Alasdair Gray’s career in the visual arts should come as no shock to those of us who are better acquainted with his writing; what may be of some surprise however, is the breadth and depth of the collection of images brought together in A life in pictures, representing the fruits of over sixty years of his labours. With his usual spritely prose, Gray leads us from his earliest creations in the 1950s, and the long-lost Glasgow in which he grew up, to more recent projects such as his remarkably ambitious designs for the interior of Glasgow’s Oran Mor. Reading the book, it is hard not to be struck by his brilliance as an artist, by the vigour and energy he has tirelessly brought—and continues to do so at over seventy years old—to his creative endeavours, and by the perseverance and sheer determination with which he has embodied the values that define his life as an artist.
I made pictures to see imaginary worlds that seemed more exciting than familiar reality. The scope of these worlds is immense, all encompassing perhaps, taking in luxuriantly coloured and ornately decorated murals, the stark draughtsmanship of portraits and anatomical drawings, the distinctive designs of his commercial illustration work that has appeared on numerous book covers and posters, and a range of cityscapes and landscapes such as Glasgow Triumph of Death (1961) and Dawn Firth (1974). Yet this is much more than just a narrated catalogue of his work, with the book emphasizing above all else, the role played by friendships and communities in making his art possible, something that is perhaps related to his early realization that “the most exciting things in life would be found through people I know.” However, just as for Blake—one of his biggest influences—it may have been possible to glimpse the world in a grain of sand, while Alasdair Gray’s work may be firmly grounded in the Glasgow of the second half of the twentieth century, its subject matter extends far beyond, at times touching on the eternal. Where do we come from, what are we and where are we going, he asks us on the roof of Oran Mor, returning to the series of primordial questions that inspired the nineteenth century master Gaugin, questions which Gray describes as “the origin of every art, science and religion.”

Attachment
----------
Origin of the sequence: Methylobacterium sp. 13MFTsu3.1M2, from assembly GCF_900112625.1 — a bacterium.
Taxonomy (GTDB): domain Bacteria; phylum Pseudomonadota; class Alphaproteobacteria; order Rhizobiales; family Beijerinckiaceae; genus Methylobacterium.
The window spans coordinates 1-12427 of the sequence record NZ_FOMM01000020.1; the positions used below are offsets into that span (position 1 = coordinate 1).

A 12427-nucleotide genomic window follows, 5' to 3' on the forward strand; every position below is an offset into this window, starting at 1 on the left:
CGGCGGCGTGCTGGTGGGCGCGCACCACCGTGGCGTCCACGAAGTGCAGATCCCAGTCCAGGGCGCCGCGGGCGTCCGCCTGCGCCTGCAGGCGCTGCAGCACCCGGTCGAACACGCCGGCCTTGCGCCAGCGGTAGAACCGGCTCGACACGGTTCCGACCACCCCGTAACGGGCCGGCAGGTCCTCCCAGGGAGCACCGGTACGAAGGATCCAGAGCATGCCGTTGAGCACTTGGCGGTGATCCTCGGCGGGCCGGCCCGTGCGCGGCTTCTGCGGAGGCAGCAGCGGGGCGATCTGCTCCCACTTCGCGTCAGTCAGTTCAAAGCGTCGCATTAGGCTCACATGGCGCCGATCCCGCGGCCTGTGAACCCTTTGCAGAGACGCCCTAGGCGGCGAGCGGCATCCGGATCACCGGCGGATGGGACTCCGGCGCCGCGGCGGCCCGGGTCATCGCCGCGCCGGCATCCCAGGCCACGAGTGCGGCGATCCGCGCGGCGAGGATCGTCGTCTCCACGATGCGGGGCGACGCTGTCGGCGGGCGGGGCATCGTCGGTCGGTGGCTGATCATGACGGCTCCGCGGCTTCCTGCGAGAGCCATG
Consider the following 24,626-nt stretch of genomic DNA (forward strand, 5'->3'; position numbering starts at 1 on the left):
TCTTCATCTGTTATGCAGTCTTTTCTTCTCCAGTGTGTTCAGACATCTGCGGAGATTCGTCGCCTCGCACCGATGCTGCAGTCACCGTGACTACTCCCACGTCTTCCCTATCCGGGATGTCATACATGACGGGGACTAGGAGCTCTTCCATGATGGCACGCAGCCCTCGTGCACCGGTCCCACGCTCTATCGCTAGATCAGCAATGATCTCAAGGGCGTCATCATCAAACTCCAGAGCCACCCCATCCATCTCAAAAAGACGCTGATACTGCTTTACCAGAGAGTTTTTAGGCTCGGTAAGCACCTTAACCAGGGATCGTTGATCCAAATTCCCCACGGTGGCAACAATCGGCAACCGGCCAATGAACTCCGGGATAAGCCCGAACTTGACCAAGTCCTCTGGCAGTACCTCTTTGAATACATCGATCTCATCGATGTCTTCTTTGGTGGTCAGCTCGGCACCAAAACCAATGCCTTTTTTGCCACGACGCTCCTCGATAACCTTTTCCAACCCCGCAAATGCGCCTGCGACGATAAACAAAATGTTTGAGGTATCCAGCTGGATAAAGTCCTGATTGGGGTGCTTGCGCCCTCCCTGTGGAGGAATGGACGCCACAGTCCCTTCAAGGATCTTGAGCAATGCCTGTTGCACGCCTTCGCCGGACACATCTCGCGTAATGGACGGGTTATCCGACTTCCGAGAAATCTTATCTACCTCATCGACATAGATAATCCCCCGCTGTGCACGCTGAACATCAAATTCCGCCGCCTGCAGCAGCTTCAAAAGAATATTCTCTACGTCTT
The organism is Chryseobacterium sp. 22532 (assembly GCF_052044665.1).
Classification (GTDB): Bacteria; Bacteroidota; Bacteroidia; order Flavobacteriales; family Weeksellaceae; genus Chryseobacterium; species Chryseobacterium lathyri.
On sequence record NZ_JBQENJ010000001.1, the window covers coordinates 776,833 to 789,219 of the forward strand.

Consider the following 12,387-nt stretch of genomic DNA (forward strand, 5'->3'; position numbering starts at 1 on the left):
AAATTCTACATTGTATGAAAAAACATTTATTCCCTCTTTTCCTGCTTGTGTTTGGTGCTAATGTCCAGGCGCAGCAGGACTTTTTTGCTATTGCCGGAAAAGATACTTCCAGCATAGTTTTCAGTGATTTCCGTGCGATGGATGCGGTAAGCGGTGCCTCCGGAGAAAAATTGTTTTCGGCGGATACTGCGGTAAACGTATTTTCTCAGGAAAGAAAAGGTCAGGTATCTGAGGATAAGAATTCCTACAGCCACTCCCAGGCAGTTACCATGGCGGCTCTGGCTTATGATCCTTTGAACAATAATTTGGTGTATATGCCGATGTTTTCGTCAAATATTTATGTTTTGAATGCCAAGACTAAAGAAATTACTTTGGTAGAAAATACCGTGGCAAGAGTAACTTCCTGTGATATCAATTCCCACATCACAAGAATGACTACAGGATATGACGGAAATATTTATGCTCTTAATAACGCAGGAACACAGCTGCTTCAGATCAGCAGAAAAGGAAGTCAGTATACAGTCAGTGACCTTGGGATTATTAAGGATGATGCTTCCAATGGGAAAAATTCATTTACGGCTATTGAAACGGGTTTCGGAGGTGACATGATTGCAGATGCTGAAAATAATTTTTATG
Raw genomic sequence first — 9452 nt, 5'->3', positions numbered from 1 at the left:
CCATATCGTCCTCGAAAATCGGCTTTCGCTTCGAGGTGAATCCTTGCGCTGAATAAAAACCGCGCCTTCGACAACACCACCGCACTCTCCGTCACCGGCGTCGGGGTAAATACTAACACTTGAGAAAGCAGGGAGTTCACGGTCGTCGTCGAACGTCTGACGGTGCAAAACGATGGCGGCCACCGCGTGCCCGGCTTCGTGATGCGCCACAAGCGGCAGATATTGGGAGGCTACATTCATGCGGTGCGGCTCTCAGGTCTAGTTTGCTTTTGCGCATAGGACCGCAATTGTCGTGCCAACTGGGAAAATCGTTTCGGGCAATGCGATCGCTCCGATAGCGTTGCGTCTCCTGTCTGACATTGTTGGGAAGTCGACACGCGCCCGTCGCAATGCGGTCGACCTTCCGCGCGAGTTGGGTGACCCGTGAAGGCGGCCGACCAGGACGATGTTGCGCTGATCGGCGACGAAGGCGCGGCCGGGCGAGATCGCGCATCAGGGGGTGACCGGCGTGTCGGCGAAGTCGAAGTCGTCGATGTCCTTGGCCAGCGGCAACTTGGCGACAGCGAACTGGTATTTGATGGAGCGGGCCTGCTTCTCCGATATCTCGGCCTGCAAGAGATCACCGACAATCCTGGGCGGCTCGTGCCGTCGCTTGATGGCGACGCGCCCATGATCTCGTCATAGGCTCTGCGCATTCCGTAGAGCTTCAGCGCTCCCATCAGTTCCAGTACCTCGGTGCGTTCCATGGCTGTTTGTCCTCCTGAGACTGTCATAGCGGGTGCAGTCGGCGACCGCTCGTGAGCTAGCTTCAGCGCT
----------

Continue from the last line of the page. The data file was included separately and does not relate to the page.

There are other images though, such as those completed during his tenure as City Recorder at Glasgow’s People’s Palace, whose concerns lie much closer to home. They are illustrative of Gray’s relationship to the complex processes of social change taking place in the second half of the twentieth century:
Glasgow in the 1970s was changing in very striking ways. The old industries which had made the city famous were being closed or moved to England or abroad, while the Labour councillors who ruled the city (for reasons any economist can explain) were building multi-storey housing blocks and a constantly expanding motorway system.
The result of these processes, as he later explains, was to be much to the detriment of the social fabric of the city, resulting in “local governments [dispersing] many of the citizens to peripheral housing estates and new Scottish towns” and “the building of motorways through Glasgow that destroyed many of its communities.”